This article explains the story that right-wing extremists worldwide are telling — so they keep gaining power

Near the beginning of this article it says this:

The radical right has developed a global narrative that, by uniting virulent racists and commonplace conservatives, mass shooters and populist politicians, is already injecting fringe ideas into mainstream culture.

A paragraph soon after says this:

The radical right’s story is rooted in the most basic plot of all: us versus them. Its main nemesis is determined, so the tale goes, to storm the battlements of the “civilized world” and, in what’s called a “great replacement,” oust its innocent inhabitants.

Soon after, it says this:

The idea of “the great replacement” is based on the fantasy that “they” (especially migrants and Muslims) are intent on replacing “us” (whites, Christians). Some versions of the narrative have an anti-Semitic slant as well, with Jews lurking in the shadows of this fiendish plot. For racists, the Others, of course, have darker complexions. For Islamophobes, the outsiders practice the wrong religion.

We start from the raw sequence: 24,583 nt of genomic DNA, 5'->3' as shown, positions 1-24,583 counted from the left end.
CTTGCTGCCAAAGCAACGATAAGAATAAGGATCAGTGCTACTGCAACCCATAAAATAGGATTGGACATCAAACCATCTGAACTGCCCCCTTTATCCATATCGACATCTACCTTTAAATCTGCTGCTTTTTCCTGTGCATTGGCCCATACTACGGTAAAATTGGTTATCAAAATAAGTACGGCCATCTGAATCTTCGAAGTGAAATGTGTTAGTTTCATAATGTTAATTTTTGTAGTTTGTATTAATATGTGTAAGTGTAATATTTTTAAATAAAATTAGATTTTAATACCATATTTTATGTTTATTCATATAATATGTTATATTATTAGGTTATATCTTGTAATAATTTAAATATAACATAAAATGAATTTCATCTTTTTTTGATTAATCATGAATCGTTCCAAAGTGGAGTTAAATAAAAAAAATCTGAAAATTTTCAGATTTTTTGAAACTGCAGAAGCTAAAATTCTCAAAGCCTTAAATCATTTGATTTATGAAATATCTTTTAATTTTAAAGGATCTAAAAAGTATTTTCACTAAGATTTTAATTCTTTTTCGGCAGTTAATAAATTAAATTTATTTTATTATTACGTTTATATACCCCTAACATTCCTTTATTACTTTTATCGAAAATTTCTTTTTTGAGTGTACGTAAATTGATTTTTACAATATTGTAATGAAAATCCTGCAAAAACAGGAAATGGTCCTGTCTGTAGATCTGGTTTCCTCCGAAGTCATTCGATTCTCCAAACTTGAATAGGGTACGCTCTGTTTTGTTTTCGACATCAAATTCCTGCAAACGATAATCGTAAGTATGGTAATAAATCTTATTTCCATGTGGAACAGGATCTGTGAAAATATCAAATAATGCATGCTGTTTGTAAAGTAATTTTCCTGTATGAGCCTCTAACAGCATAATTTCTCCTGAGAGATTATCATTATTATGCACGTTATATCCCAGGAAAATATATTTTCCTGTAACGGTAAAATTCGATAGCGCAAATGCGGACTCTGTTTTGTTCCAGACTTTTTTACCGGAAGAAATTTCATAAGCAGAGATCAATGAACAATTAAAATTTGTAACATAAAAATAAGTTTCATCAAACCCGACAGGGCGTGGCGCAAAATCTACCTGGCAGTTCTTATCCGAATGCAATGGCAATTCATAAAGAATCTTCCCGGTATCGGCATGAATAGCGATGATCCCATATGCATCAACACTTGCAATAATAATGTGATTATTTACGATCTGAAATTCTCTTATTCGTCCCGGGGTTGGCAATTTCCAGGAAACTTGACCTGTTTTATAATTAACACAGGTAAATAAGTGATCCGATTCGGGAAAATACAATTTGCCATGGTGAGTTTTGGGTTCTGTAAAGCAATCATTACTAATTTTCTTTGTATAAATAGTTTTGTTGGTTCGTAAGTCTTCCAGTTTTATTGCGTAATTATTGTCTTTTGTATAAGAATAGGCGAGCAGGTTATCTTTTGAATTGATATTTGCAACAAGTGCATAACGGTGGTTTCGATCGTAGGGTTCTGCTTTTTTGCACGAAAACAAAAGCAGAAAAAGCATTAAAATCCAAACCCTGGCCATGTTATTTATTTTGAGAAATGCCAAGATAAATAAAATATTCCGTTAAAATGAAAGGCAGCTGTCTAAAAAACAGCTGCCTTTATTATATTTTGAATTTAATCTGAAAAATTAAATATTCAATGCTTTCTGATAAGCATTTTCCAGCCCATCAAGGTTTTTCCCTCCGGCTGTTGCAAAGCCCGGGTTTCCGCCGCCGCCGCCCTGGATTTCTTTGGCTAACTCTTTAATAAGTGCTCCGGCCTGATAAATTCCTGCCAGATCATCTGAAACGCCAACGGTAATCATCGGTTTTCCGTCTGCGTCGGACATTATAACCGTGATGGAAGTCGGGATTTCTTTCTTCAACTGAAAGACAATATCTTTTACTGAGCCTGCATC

The article says most mainstream people don’t hear about this, but “The Great Replacement” theme is present everywhere in right-wing extremist websites, tweets, manifestos, and so forth. We do see it in the anti-immigrant xenophobia, in Trump’s rhetoric and policies, in Europe’s anti-Muslim and anti-immigrant movements, etc. The article also says that this attitude – this story-telling – has crept into mainstream culture, so it is not only in the right-wing extremist hate groups.

The article also says the “Third Way” politics of Bill Clinton, Tony Blair, etc., abandoned the working class as their political base and supported neoliberal Big Business politics instead. When neoliberal politics hurt the working class it became possible for racists, anti-semites, and xenophobes to recruit working class people into their political analysis.

It also briefly discusses the breakup of multi-cultural Yugoslavia.

The article says we need to re-define the “us” vs. “them” model by recognize that the climate crisis has made everyone on planet earth a new “us.” The climate crisis has made the fossil fuel industry and the financial sector the new “them.”


Read the article at this link: